Despite its departure from the original Constitution, Jacoby’s version of the amendment is better than mine on this point, and I am happy to endorse it. States, like the federal government, should not have a general power to exclude people based on their parentage and place of birth. In addition, states – like the federal government – have plenty of ways to address possible negative side-effects of migration through “keyhole solutions” that are less harmful to both immigrants and natives than exclusion is.

The second difference between the two proposals is that mine also included the following section, following immediately after the one in Jacoby’s article:

Section 2: Constitutional Rights Apply to Immigration Laws

Laws and regulations restricting migration are fully subject to all constitutional rights, privileges and immunities limiting the authority of the United States and the several States.

This would eliminate the enormously harmful – and, on originalist grounds, unjustified – double standard under which the Supreme Court has largely exempted immigration restrictions from the Bill of Rights and other constitutional constraints that limit virtually every other exercise of government power.

Jacoby notes this issue in his column, but doesn’t include a provision specifically focused on addressing it. On the other hand, if all immigration restrictions are subject to strict scrutiny anyway, my Section 2 becomes far less significant. It would still have bite mainly in cases where constitutional rights impose even tighter limits on the government than strict scrutiny does.

Obviously, neither I nor (I would guess) Jacoby believe this amendment has any real chance of getting enacted in the near future, if ever. The purpose of the idea is not so much to stimulate immediate political action, as to help advance public debate over immigration.

As Jacoby explains in his column, there is good reason to return to the much more open approach to immigration of the Founding era:

A return to the open door policy of America’s first 100 years would not mean that the nation’s borders no longer had meaning, nor would it be tantamount to a surrender of US sovereignty. Washington would continue to have full authority to repel foreign armies from those borders and to enforce its laws and collect taxes within them….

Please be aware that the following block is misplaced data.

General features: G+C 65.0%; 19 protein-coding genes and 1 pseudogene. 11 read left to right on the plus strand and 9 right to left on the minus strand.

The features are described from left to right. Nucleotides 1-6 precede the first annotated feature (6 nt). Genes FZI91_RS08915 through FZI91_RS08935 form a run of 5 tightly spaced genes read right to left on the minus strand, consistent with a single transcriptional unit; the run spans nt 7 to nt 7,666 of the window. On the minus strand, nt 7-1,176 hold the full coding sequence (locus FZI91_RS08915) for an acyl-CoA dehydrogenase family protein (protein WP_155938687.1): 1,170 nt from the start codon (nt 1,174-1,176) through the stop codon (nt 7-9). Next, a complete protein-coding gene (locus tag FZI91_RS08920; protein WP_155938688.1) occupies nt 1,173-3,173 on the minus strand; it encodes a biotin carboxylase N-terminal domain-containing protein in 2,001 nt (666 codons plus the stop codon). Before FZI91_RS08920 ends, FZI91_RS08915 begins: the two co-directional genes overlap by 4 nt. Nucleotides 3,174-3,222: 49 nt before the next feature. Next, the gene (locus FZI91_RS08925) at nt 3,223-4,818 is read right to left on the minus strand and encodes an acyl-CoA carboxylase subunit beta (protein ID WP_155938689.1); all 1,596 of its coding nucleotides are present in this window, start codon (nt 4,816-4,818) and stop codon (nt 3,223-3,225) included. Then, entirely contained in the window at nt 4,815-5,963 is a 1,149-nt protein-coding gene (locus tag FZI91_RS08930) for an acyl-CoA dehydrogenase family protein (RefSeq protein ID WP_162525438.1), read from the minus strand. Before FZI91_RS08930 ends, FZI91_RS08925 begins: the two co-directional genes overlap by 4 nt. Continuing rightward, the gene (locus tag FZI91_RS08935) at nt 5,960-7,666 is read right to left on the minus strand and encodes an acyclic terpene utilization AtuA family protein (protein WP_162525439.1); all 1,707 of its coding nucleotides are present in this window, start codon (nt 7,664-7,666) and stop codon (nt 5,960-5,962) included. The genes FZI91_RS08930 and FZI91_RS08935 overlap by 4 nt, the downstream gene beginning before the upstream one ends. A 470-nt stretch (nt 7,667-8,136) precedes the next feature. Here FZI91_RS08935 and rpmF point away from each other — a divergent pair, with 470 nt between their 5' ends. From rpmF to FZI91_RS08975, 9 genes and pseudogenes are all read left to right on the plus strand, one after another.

Who would gain from such an amendment? The entire nation. Immigration is the great growth hormone of American history. More immigrants means more economic development, more innovation, more cultural richness. Contrary to nativist shibboleths, immigrants are more law-abiding than US-born residents, they rapidly assimilate and acquire English proficiency, and they are highly patriotic.

“America is open to receive not only the opulent & respectable Stranger,” wrote George Washington in 1783, “but the oppressed & persecuted of all Nations & Religions, whom we shall welcome to a participation of all our rights & privileges.” That was the right policy when the United States was small and weak. It remains the right policy for a nation that has grown into history’s most influential superpower. An immigration freedom amendment would restore the vision of the Founders by once again opening the door to virtually all would-be Americans, whoever and wherever they are.

I go into many of the moral and policy issues involved in greater detail in my book Free to Move, and in various other writings, such as here.

UPDATE: It’s worth noting that the Boston Globe symposium includes many other proposals for constitutional amendments, including this one by Volokh Conspiracy co-blogger Stephen Sachs, arguing for an amendment giving individual state legislatures more power to initiate constitutional amendments (as opposed to ratify ones proposed by Congress or by a convention of the states).

The post The Case for an “Immigration Freedom Amendment” appeared first on Reason.com.